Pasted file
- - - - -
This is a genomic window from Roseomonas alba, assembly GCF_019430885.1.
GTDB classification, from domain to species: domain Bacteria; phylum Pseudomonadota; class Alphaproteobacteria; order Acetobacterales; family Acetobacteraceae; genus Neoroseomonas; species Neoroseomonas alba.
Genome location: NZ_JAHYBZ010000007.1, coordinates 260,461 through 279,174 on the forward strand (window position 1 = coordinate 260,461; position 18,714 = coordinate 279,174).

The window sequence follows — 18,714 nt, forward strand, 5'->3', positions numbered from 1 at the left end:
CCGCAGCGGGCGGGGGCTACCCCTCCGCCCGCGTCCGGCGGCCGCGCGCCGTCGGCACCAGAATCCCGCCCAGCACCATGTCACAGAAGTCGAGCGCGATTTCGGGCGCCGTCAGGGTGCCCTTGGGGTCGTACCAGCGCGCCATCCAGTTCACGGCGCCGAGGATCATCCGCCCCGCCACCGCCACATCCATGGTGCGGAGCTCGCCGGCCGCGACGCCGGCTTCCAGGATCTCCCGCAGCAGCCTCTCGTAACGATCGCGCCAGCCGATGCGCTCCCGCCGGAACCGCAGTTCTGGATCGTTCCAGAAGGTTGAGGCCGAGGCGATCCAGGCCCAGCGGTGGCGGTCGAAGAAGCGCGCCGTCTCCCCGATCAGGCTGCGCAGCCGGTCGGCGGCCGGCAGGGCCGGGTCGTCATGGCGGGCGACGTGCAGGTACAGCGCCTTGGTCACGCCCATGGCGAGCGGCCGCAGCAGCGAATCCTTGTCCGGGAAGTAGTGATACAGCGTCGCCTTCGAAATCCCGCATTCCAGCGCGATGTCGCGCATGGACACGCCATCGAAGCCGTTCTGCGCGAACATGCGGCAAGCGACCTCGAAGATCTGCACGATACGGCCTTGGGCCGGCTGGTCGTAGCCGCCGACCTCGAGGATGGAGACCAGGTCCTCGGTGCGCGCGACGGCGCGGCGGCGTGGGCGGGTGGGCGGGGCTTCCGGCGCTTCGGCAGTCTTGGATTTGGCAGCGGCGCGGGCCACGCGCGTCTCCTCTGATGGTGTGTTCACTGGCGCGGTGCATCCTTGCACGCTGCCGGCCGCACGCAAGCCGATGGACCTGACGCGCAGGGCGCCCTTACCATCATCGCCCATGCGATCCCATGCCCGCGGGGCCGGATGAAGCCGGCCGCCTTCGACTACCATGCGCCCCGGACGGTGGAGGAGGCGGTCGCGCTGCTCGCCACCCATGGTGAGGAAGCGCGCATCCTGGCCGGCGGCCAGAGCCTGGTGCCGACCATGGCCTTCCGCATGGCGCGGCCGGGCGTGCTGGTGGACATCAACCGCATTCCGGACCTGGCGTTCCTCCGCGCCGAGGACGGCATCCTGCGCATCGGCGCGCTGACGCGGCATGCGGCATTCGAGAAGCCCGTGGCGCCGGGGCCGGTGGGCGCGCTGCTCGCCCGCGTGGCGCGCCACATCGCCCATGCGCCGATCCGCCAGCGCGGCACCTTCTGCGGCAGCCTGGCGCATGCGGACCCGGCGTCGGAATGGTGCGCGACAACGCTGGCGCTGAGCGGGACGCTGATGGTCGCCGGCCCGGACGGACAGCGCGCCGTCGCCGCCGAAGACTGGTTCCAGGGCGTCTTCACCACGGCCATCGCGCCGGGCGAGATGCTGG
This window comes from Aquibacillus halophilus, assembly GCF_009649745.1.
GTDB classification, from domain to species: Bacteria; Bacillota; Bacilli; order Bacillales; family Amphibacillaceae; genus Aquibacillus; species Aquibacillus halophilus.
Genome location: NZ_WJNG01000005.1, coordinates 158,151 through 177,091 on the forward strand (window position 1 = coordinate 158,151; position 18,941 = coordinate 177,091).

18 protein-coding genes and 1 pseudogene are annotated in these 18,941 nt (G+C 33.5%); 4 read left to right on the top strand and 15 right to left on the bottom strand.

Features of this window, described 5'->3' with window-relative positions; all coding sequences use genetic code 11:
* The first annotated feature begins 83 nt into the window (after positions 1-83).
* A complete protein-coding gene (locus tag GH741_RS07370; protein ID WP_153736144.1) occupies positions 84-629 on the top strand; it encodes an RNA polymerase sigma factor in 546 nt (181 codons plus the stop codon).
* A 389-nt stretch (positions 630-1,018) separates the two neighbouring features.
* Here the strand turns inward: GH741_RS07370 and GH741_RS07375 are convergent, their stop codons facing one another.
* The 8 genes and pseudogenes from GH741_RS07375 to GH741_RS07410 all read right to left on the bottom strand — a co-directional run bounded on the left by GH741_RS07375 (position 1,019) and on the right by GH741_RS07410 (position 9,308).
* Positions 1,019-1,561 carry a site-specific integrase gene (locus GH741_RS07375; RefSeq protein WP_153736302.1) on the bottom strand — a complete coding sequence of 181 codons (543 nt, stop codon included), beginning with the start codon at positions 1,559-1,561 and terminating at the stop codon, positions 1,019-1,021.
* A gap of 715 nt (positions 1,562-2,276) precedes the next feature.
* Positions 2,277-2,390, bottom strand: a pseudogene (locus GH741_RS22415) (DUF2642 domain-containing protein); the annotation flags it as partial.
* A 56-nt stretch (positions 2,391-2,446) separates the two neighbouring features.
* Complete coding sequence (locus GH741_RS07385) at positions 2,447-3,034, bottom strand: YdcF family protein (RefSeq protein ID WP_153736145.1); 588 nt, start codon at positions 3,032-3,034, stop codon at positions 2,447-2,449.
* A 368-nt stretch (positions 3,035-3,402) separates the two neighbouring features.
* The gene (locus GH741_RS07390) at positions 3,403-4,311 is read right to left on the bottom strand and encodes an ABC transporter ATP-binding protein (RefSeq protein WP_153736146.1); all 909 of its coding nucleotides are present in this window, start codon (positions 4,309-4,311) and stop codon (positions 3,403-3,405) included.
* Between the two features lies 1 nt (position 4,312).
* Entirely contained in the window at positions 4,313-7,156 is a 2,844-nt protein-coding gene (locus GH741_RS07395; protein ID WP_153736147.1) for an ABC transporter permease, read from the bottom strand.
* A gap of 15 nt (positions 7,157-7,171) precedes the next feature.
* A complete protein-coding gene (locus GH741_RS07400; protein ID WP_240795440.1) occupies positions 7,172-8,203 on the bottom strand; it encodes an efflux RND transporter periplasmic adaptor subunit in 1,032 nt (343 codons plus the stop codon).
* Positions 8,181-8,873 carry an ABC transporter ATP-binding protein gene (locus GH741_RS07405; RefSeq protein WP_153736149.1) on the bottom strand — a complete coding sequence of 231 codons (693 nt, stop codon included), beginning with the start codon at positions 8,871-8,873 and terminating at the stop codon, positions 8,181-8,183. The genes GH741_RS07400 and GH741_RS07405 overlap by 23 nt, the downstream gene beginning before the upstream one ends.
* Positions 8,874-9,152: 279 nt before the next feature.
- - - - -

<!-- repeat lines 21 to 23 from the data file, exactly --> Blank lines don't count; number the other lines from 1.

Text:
* A 368-nt stretch (positions 3,035-3,402) separates the two neighbouring features.
* The gene (locus GH741_RS07390) at positions 3,403-4,311 is read right to left on the bottom strand and encodes an ABC transporter ATP-binding protein (RefSeq protein WP_153736146.1); all 909 of its coding nucleotides are present in this window, start codon (positions 4,309-4,311) and stop codon (positions 3,403-3,405) included.
* Between the two features lies 1 nt (position 4,312).